Taking the TARDIS to 2006 Cardiff so that it could refuel via a scar in the rift that was closed by Gwyneth, the Doctor and his two companions, joined by Mickey, enjoyed some downtime in town before seeing that Blon, the sole Slitheen survivor of the attack on Downing Street, had become Lord Mayor of Cardiff. They concocted a plan to capture her and bring her to justice. Though Blon tried fleeing, the Doctor reversed her teleportation device several times until she gave up and took her prisoner aboard the TARDIS until he could return her to Raxacoricofallapatorius to face execution after her family had already been sentenced to death in their absence. The Doctor confiscated her extrapolator to use as a "power-booster" on the TARDIS and took her to a restaurant for dinner as her last request.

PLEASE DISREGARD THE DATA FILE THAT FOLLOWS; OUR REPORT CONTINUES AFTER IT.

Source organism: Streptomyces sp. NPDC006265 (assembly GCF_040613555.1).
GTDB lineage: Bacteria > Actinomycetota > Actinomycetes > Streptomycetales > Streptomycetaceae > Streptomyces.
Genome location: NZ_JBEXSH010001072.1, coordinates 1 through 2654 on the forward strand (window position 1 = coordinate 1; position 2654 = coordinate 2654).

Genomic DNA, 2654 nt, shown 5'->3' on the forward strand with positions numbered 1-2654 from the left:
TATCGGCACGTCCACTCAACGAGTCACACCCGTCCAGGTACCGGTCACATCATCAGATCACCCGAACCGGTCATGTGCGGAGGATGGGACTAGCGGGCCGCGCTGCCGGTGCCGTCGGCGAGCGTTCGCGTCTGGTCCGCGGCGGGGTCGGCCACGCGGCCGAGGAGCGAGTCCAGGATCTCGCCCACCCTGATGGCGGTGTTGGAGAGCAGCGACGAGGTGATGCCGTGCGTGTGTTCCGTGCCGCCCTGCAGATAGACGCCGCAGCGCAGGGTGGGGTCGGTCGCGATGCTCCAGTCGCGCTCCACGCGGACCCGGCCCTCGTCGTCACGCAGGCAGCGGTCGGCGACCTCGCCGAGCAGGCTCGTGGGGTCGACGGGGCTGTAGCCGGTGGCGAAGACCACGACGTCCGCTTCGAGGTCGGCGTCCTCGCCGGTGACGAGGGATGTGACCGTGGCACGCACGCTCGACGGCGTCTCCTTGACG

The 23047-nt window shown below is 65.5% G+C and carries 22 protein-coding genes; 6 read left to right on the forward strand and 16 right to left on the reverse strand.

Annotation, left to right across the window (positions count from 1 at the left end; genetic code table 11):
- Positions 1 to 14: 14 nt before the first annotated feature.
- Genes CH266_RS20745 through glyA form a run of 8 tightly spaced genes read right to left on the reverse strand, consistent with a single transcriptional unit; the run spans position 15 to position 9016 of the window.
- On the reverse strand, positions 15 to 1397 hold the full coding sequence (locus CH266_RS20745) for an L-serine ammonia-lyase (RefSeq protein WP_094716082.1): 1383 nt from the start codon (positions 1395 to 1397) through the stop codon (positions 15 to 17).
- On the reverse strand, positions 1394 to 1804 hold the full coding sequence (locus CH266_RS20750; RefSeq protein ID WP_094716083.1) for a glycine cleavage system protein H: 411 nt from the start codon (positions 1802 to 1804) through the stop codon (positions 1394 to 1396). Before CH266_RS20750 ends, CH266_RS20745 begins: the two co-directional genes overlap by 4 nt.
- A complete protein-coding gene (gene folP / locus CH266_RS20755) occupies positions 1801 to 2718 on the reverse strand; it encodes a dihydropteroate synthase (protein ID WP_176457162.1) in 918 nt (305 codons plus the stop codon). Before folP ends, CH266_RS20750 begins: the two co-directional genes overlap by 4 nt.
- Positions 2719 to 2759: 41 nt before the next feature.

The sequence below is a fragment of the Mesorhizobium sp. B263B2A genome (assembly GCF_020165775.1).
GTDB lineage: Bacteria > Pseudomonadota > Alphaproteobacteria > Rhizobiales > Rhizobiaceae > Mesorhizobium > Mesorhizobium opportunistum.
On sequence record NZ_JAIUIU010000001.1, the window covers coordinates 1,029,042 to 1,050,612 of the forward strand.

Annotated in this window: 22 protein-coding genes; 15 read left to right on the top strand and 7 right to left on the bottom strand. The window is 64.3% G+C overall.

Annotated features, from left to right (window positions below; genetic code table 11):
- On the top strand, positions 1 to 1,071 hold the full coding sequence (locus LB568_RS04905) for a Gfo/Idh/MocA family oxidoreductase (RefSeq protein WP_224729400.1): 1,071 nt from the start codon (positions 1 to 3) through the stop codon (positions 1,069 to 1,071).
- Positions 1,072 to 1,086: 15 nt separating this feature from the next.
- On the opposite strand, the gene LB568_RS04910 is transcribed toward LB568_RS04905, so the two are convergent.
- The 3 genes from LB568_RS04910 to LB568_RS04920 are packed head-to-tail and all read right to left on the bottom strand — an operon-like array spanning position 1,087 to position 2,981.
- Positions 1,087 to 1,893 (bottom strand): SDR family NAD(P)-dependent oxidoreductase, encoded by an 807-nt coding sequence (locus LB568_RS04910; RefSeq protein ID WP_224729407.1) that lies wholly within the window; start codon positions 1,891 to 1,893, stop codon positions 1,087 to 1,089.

After he remained unmerciful towards her, Blon tried to tear the TARDIS and the Earth apart by making the extrapolator lock onto an alien power source that was refuelling on the rift, using the extrapolator as an interstellar surfboard to escape the Earth. However, the damage she caused to the ship opened the heart of the TARDIS, which turned her into a Slitheen egg. Realising Blon had a second chance in life, the Doctor decided to drop her off in the hatchery on her homeworld. (TV: Boom Town)
In 23rd century New Vegas, the Doctor, Jack and Rose investigated the ruthless vigilante the Whisper, with Rose and Jack going undercover. During the investigation, the Doctor received a message from his future self via an electronic billboard that he had to make sure Police Chief McNeil survived. They discovered that the Whisper had been created by McNeil to combat crime boss Wolfsbane, not realising how lethal a vigilante it would become. They attempted to talk it down from killing Wolfsbane, resulting in him stabbing it. The Doctor helped McNeil arrest Wolfsbane, ensuring he survived. (AUDIO: Night of the Whisper)